Most of the horses we use at Elk River Guest Ranch are quarter horses and therefore don't have the smooth, Cadillac-style trot like gaited horses. So, we ride and teach our guests to ride in a way that provides comfort to both the horse and rider while the horse goes into the "jogging" gait. Though, "posting" hasn't always been around. In fact, in trying to find the history behind the technique, I stumbled across three different stories.
While each of the stories may have an element of truth (not quite "myths" as the title of the blog suggests), one story appears to hold more weight than the others. Thus, in an effort to give you the back-story to posting, I'll give you each of the three, and then you can decide for yourself. Feel free to post your opinions about which holds the most validity in the comment box below. We'd love to hear from you!
1) The Postman-This story suggests that postmen carrying mail throughout different parts of the world would prefer using big, long-strided horses for speed. Unfortunately, these fast horses were also bouncy forcing the men to learn how to ride the trot by bouncing up with every other stride as opposed to bouncing with every bounce of the horse.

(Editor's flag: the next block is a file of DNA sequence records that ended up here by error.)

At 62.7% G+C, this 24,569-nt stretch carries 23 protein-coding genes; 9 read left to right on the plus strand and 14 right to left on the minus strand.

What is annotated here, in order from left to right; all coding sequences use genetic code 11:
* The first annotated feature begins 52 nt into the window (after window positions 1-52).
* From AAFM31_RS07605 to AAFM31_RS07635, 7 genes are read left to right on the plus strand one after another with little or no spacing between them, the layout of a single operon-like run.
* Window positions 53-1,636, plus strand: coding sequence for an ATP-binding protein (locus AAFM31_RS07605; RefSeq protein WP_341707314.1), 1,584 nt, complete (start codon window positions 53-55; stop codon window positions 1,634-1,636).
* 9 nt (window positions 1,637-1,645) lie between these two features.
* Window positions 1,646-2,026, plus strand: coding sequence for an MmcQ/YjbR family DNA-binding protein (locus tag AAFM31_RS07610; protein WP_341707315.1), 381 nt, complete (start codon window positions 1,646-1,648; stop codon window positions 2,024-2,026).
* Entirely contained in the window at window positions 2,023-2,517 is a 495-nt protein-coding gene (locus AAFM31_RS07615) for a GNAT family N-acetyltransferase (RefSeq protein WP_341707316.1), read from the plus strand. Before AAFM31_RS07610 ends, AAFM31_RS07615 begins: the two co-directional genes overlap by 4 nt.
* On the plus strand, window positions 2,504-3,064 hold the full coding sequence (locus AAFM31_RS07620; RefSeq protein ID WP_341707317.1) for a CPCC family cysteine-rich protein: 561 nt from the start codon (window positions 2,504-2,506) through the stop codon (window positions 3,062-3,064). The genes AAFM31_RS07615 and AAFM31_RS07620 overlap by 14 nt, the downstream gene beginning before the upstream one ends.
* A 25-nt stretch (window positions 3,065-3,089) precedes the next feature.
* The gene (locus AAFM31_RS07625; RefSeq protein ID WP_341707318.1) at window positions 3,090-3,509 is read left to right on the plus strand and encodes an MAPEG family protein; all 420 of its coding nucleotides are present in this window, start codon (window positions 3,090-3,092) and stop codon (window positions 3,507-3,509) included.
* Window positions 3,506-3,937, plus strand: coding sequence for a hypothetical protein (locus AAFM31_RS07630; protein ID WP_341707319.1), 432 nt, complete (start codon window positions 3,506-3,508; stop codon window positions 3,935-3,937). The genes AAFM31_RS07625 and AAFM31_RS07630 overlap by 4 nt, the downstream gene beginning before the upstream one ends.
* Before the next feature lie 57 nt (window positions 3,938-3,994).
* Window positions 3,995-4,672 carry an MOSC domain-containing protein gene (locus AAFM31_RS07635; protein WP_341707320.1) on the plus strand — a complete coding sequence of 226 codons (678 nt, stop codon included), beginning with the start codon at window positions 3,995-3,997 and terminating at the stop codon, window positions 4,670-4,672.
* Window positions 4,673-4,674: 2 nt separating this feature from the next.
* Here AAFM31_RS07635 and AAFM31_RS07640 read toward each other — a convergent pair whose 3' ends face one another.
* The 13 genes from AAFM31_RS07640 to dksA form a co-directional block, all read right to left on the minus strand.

2) The Cavalry Man-The second theory implies that posting was invented when the cavalry men posted the trot for endurance's sake. Posting up as the horse's right leg was stretched out front would work one side of the horse's hind legs more than the other. So, the rider would ride on the right diagonal (up as the horse's right front leg was forward) for a while and then switch to the left diagonal in order to optimize the amount of work each leg was expending.
3) The Postilion-The last story says that the fanciest of European royalty and aristocracy would opt to have a horseback rider driving the carriage/coach's team while mounted on one of the pulling horses as opposed to a low-life coachmen riding up top with the rich folks. Eventually, these "post boys" discovered it was much easier to stand up in their stirrups with every other bounce of the horse as opposed to getting jostled around. "As time went by, 'posting' became the accepted way for aristocrats to ride their fancy horses up and down the urban bridle paths like Rotten Row in London or Central Park in New York City during the Victorian era."